We had cases of chilblains or frost-bitten feet. Most generally, in addition to what was said to be frost-bite, there was gangrene. I did not see the sores I the original chilblains. I do not think I can say if there were any amputations or any deaths resulting from suffering of that character, not having charged my mind as to whether the amputations were in consequence of chilblains, or because, from accidental abrading of the surface, gangrene set in. But for a while amputations were practiced in the hospital almost daily, arising from a gangrenous and scorbutic condition, which, in many cases, threatened the saturation of the whole system with gangrenous or offensive matter, unless the limb was amputated. In cases of amputation of that sort, it would sometimes became necessary to reamputate, from gangrene taking hold of the stump again. Some few successful amputations were made. I recollect two or three which were successful. I kept no statistics; those were kept by the prescription clerks and forwarded to headquarters. I did not think at the time that the surgeon-in-chief did all in his power to relieve the condition of those men, and I made my report accordingly.
In visiting the wards in the morning I would find persons lying dead; sometimes I would find them lying among the living. I recollect on one occasion telling my steward to go and wake up a certain one, and when I went myself to wake him up he was taking his everlasting sleep. That occurred in another man's ward, when I was officer of the day. Upon several occasions, on going into my own wards, I found men whom we did not expect to die, dead from the sensation of chilblains produced during the night. This was in the hospital. I was not so well acquainted with how it was in the stockade. I judge, though, from what I saw, that numbers suffered in the same way there.
The effect of scurvy upon the systems of the men as it developed itself there was the next thing to rottenness. Their limbs would become drawn up. It would manifest itself constitutionally. It would draw them up. They would go on crutches sideways, or crawl upon their hands and knees or on their haunches and feet as well as they could. Some could not eat unless it was something that needed no mastication. Sometimes they would be furnished beef tea or boiled rice, or such things as that would be given them, but not to the extent which I would like to see. In some cases they could not eat corn bread; their teeth would be loose and their gums all bleeding. I have known cases of that kind. I do not speak of it as a general thing. They would ask me to interest myself and get them something which they could swallow without subjecting them to so much pain in mastication. It seemed to me I did express my professional opinion that men died because they could not eat the rations they got.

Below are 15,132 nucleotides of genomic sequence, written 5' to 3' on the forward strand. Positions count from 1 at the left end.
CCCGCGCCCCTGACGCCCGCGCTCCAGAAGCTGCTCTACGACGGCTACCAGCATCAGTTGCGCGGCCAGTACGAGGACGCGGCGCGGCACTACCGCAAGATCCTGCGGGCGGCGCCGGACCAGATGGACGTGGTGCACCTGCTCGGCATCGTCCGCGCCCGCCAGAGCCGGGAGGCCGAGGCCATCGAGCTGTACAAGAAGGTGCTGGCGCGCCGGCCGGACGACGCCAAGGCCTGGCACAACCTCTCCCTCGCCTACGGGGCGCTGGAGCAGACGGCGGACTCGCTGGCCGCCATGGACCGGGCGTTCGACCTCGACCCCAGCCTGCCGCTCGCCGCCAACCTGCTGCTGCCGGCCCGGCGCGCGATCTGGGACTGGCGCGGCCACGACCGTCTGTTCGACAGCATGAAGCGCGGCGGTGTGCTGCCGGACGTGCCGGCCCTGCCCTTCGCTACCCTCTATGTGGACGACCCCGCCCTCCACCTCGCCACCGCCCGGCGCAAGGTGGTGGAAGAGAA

I cannot state what proportion of the men in whose cases it became necessary to amputate from gangrenous wounds, and also to reamputate from the same cause, recovered. Never having charged my mind on the subject, and not expecting to be called upon in such a capacity, I cannot give an approximate opinion which I would deem reliable. In 1864, amputations from that cause occurred very frequently indeed; during the short time in 1865 that I was there, amputations were not frequent.
The prisoners in the stockade and the hospital were not very well protected from the rain; only by their own meager means, their blankets, holes in the earth, and such things. In the spring of 1865, when I was in the stockade, I saw a shed thirty feet wide and sixty feet long--the sick principally were in that. They were in about the same condition as those in the hospital. As to the prisoners generally, their only means of shelter from the sun and rain were their blankets, if they carried any along with them. I regarded that lack of shelter as a source of disease.
Rice, peas, and potatoes were the common issue from the Confederate government; but as to turnips, carrots, tomatoes, and cabbage, of that class of vegetables, I never saw any. There was no green corn issued. Western Georgia is generally considered a pretty good corn-growing country. Green corn could have been used as an anti-scorbutic and as and antidote. A vegetable diet, so far as it contains any alterative or medical qualities, serves as an anti-scorbutic.
The ration issued to the patients in the hospital was corn meal, beef, bacon - pork occasionally but not much of it; at times, green corn, peas, rice, salt, sugar, and potatoes. I enumerate those as the varieties served out. Potatoes were not a constant ration; at times they were sent in, perhaps a week or two weeks at a time, and then they would drop off. The daily rations was less from the time I went there in September, through October, November, and December, than it was from January till March 26th, the time I left. I never made a calculation as to the number of rations intended for each man; I was never called to do that. So far as I saw, I believe I would feel safe in saying that, while there might have been less, the amount was not over twenty ounces for twenty-four hours.